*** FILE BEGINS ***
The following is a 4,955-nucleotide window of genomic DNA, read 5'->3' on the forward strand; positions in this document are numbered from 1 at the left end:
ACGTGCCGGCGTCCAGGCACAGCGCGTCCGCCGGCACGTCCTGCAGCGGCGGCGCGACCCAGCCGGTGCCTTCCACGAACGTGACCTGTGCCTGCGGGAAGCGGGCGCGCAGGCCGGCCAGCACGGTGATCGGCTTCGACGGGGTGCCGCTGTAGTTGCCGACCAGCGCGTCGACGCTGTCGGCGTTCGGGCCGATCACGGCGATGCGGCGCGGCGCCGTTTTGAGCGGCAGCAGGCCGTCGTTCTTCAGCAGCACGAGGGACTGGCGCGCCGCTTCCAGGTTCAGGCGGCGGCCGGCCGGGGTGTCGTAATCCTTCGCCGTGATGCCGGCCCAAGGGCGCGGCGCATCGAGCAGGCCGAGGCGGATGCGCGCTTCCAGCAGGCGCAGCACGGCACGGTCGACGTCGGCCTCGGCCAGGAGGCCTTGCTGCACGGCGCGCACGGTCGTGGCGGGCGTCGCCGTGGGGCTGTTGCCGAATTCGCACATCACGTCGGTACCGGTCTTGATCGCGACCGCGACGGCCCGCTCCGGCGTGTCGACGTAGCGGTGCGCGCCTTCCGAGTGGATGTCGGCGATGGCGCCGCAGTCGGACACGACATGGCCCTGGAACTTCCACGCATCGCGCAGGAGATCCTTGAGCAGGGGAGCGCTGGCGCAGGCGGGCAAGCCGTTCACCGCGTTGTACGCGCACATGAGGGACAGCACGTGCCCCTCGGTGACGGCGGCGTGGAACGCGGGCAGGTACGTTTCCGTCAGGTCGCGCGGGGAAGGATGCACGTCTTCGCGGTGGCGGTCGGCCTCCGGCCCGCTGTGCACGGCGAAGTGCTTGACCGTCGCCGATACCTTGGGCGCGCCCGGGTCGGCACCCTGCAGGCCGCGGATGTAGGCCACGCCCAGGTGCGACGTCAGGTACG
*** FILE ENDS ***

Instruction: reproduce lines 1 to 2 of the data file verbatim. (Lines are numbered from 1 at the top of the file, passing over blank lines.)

The following is a 4,955-nucleotide window of genomic DNA, read 5'->3' on the forward strand; positions in this document are numbered from 1 at the left end:
ACGTGCCGGCGTCCAGGCACAGCGCGTCCGCCGGCACGTCCTGCAGCGGCGGCGCGACCCAGCCGGTGCCTTCCACGAACGTGACCTGTGCCTGCGGGAAGCGGGCGCGCAGGCCGGCCAGCACGGTGATCGGCTTCGACGGGGTGCCGCTGTAGTTGCCGACCAGCGCGTCGACGCTGTCGGCGTTCGGGCCGATCACGGCGATGCGGCGCGGCGCCGTTTTGAGCGGCAGCAGGCCGTCGTTCTTCAGCAGCACGAGGGACTGGCGCGCCGCTTCCAGGTTCAGGCGGCGGCCGGCCGGGGTGTCGTAATCCTTCGCCGTGATGCCGGCCCAAGGGCGCGGCGCATCGAGCAGGCCGAGGCGGATGCGCGCTTCCAGCAGGCGCAGCACGGCACGGTCGACGTCGGCCTCGGCCAGGAGGCCTTGCTGCACGGCGCGCACGGTCGTGGCGGGCGTCGCCGTGGGGCTGTTGCCGAATTCGCACATCACGTCGGTACCGGTCTTGATCGCGACCGCGACGGCCCGCTCCGGCGTGTCGACGTAGCGGTGCGCGCCTTCCGAGTGGATGTCGGCGATGGCGCCGCAGTCGGACACGACATGGCCCTGGAACTTCCACGCATCGCGCAGGAGATCCTTGAGCAGGGGAGCGCTGGCGCAGGCGGGCAAGCCGTTCACCGCGTTGTACGCGCACATGAGGGACAGCACGTGCCCCTCGGTGACGGCGGCGTGGAACGCGGGCAGGTACGTTTCCGTCAGGTCGCGCGGGGAAGGATGCACGTCTTCGCGGTGGCGGTCGGCCTCCGGCCCGCTGTGCACGGCGAAGTGCTTGACCGTCGCCGATACCTTGGGCGCGCCCGGGTCGGCACCCTGCAGGCCGCGGATGTAGGCCACGCCCAGGTGCGACGTCAGGTACG